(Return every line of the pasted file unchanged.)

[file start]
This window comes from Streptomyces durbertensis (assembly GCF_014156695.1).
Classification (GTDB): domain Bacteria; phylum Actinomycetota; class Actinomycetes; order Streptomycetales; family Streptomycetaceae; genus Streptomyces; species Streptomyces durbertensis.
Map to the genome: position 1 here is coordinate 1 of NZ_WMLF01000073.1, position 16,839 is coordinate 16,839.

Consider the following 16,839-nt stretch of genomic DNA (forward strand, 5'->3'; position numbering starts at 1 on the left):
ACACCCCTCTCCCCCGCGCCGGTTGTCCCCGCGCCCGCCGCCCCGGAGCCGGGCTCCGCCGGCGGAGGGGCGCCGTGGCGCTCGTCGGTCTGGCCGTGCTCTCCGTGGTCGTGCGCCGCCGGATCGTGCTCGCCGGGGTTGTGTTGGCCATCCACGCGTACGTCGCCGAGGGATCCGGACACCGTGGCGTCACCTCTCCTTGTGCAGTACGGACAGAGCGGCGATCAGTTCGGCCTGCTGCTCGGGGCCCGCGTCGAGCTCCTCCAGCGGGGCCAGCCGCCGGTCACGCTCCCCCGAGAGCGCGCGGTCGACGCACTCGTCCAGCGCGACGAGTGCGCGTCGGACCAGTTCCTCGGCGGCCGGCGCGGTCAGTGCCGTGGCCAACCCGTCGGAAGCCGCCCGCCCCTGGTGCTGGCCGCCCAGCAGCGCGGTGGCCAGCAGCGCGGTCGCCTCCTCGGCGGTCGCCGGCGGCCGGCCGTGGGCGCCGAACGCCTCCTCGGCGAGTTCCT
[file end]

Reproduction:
This window comes from Streptomyces durbertensis (assembly GCF_014156695.1).
Classification (GTDB): domain Bacteria; phylum Actinomycetota; class Actinomycetes; order Streptomycetales; family Streptomycetaceae; genus Streptomyces; species Streptomyces durbertensis.
Map to the genome: position 1 here is coordinate 1 of NZ_WMLF01000073.1, position 16,839 is coordinate 16,839.

Consider the following 16,839-nt stretch of genomic DNA (forward strand, 5'->3'; position numbering starts at 1 on the left):
ACACCCCTCTCCCCCGCGCCGGTTGTCCCCGCGCCCGCCGCCCCGGAGCCGGGCTCCGCCGGCGGAGGGGCGCCGTGGCGCTCGTCGGTCTGGCCGTGCTCTCCGTGGTCGTGCGCCGCCGGATCGTGCTCGCCGGGGTTGTGTTGGCCATCCACGCGTACGTCGCCGAGGGATCCGGACACCGTGGCGTCACCTCTCCTTGTGCAGTACGGACAGAGCGGCGATCAGTTCGGCCTGCTGCTCGGGGCCCGCGTCGAGCTCCTCCAGCGGGGCCAGCCGCCGGTCACGCTCCCCCGAGAGCGCGCGGTCGACGCACTCGTCCAGCGCGACGAGTGCGCGTCGGACCAGTTCCTCGGCGGCCGGCGCGGTCAGTGCCGTGGCCAACCCGTCGGAAGCCGCCCGCCCCTGGTGCTGGCCGCCCAGCAGCGCGGTGGCCAGCAGCGCGGTCGCCTCCTCGGCGGTCGCCGGCGGCCGGCCGTGGGCGCCGAACGCCTCCTCGGCGAGTTCCT